For my last job I was responsible for setting up a new virtualization environment. The original virtualization platform was RHEV and I replaced it with OpenNebula. The advantage of OpenNebula is that it is giving us a lot more flexibility and it is easy to provision new Virtual Machines from a template. Also, this is a service we could give to the developers inside the company to set up their own virtual machines.
I built a whole new environment while the old RHEV environment was still running.
On the RHEV we had a couple of Windows machines I couldn’t rebuild so I needed to migrate these to the OpenNebula environment. This was really easy as both systems are using KVM as virtualization layer. The biggest difference was that RHEV was using ISCSI and LVM as storage and our OpenNebula installation is NFS and file based.
On the RHEV machine you need to look-up some details about the virtual hard drives before you can copy them.
The first step is to make a connection to the RHEV Manager Shell.
[root@rhevmanager ~]# rhevm-shell ++++++++++++++++++++++++++++++++++++++++++ Welcome to RHEVM shell ++++++++++++++++++++++++++++++++++++++++++ [RHEVM shell (disconnected)]# connect --url "https://localhost:8443/api" --user "username" --password "password" --insecure
When connected to the RHEV Manager shell, look-up the connected disks to the virtual machine you want to copy.
[RHEVM shell (connected)]# list disks --vm-identifier test-migrate id : dff21089-e06f-46db-b5ac-fd0aef7395ba name : CentOS64_Disk1
When you have the ids of the connected disks you can also look-up the details of that disk.
[RHEVM shell (connected)]# show disk --id dff21089-e06f-46db-b5ac-fd0aef7395ba id : dff21089-e06f-46db-b5ac-fd0aef7395ba name : CentOS64_Disk1 actual_size : 10737418240 alias : CentOS64_Disk1 bootable : True format : raw image_id : 4a40e716-ea25-46e4-8f98-b7989fadb04f interface : virtio propagate_errors : False provisioned_size : 10737418240 quota-id : 00000000-0000-0000-0000-000000000000 shareable : False size : 10737418240 sparse : False status-state : ok storage_domains-storage_domain-id: 7f4acfe5-6eb7-402a-8b06-a157f8f50c0a wipe_after_delete : False
With the information you received from the RHEV Manager Shell you can find the LVS information of that disk by running the following command on the Storage Pool Manager (SPM) node.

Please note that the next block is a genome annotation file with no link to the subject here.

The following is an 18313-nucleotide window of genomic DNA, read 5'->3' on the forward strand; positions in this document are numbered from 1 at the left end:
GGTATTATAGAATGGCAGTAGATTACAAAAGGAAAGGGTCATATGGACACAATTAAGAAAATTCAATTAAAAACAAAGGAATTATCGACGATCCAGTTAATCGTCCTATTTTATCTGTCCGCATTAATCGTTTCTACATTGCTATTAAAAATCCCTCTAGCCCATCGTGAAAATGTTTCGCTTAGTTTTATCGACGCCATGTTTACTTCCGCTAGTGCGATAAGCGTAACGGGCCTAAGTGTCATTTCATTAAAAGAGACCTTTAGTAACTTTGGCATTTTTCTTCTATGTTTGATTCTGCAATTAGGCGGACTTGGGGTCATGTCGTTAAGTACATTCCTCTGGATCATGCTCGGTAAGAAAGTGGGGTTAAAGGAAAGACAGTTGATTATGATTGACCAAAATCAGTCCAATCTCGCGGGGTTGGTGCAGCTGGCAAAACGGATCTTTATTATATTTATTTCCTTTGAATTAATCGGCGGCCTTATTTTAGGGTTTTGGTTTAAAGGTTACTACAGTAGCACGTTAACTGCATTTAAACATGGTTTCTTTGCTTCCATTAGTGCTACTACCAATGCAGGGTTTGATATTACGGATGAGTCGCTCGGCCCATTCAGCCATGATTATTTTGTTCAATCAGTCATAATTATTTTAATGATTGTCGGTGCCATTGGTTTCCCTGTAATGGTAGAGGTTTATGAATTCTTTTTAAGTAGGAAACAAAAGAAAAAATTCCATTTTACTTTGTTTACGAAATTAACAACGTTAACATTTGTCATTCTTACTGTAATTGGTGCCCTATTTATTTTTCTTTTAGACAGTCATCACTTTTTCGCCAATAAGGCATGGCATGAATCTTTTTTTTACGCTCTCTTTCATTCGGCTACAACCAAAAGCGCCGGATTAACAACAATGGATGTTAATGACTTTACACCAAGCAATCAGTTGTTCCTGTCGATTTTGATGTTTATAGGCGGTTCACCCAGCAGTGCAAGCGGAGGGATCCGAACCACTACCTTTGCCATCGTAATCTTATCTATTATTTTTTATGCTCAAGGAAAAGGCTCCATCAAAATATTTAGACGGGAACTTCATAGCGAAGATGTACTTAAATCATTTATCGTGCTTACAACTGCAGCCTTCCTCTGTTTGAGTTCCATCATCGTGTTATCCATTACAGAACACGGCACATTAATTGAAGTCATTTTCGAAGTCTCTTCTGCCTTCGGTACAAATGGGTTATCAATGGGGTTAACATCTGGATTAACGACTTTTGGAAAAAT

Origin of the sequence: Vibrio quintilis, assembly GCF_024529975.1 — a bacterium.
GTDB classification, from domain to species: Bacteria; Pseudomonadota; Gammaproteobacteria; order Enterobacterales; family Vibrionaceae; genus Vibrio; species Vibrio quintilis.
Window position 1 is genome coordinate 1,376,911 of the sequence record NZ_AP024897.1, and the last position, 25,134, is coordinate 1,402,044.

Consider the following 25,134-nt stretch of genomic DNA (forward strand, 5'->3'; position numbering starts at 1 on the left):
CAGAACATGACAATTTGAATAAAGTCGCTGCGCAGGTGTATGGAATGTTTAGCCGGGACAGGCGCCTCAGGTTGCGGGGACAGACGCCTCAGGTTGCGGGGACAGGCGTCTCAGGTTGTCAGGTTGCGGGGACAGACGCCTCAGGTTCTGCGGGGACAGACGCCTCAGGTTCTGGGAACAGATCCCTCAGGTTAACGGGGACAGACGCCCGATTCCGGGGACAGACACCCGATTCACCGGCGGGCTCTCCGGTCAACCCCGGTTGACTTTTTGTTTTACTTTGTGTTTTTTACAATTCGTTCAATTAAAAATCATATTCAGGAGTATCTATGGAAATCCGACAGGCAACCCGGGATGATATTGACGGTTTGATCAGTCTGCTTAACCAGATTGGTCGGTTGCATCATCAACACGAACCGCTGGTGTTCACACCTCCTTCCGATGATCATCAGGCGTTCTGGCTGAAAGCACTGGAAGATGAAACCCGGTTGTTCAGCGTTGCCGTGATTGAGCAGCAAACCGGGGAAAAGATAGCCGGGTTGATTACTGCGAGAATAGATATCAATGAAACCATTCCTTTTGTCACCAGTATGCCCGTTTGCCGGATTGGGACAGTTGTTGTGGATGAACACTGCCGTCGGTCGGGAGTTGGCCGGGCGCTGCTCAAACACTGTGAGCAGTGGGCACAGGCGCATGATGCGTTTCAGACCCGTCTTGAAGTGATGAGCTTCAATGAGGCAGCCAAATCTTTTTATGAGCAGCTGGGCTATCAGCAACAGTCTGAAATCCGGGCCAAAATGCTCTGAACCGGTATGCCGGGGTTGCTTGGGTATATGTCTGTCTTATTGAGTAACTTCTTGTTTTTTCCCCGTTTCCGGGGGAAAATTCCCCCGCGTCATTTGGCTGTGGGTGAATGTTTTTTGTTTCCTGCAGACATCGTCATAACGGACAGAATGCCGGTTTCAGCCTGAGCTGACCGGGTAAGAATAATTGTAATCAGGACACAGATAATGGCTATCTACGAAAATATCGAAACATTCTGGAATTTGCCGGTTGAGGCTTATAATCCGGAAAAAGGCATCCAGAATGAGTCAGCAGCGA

The path exists of /dev/<storage_domains+storage_domain-id>/<image_id>
$ lvdisplay /dev/7f4acfe5-6eb7-402a-8b06-a157f8f50c0a/4a40e716-ea25-46e4-8f98-b7989fadb04f --- Logical volume --- LV Path /dev/7f4acfe5-6eb7-402a-8b06-a157f8f50c0a/4a40e716-ea25-46e4-8f98-b7989fadb04f LV Name 4a40e716-ea25-46e4-8f98-b7989fadb04f VG Name 7f4acfe5-6eb7-402a-8b06-a157f8f50c0a LV UUID 17DXHn-JLxK-hbG2-Cm93-yLGW-Pw33-9Ir95Z LV Write Access read/write LV Creation host, time node.example.local, 2014-06-10 15:06:25 +0200 LV Status available # open 0 LV Size 10.00 GiB Current LE 80 Segments 2 Allocation inherit Read ahead sectors auto - currently set to 256 Block device 253:26
Before you can start copying the LV, you need to make the LV available for use by running lvchange with the parameters -ay (activate + yes).
$ lvchange -ay /dev/7f4acfe5-6eb7-402a-8b06-a157f8f50c0a/4a40e716-ea25-46e4-8f98-b7989fadb04f
On the receiving server (OpenNebula management node) run the following command. This command will save the data it receives on port 19000 to test1.img.
$ nc -l 19000|bzip2 -d|dd bs=1M of=/test1.img
On the sending server (SPM server) execute the following command.
$ dd bs=1M if=/dev/7f4acfe5-6eb7-402a-8b06-a157f8f50c0a/4a40e716-ea25-46e4-8f98-b7989fadb04f|bzip2 -c|nc <hostname.of.server> 19000
Change to user oneadmin on the OpenNebula management node and run the following command.
$ oneimage create --datastore datastore_name --name test1 --path /test1.img --description "Imported test image"
It is also possible to use the Opennebula GUI and import the copied image that way.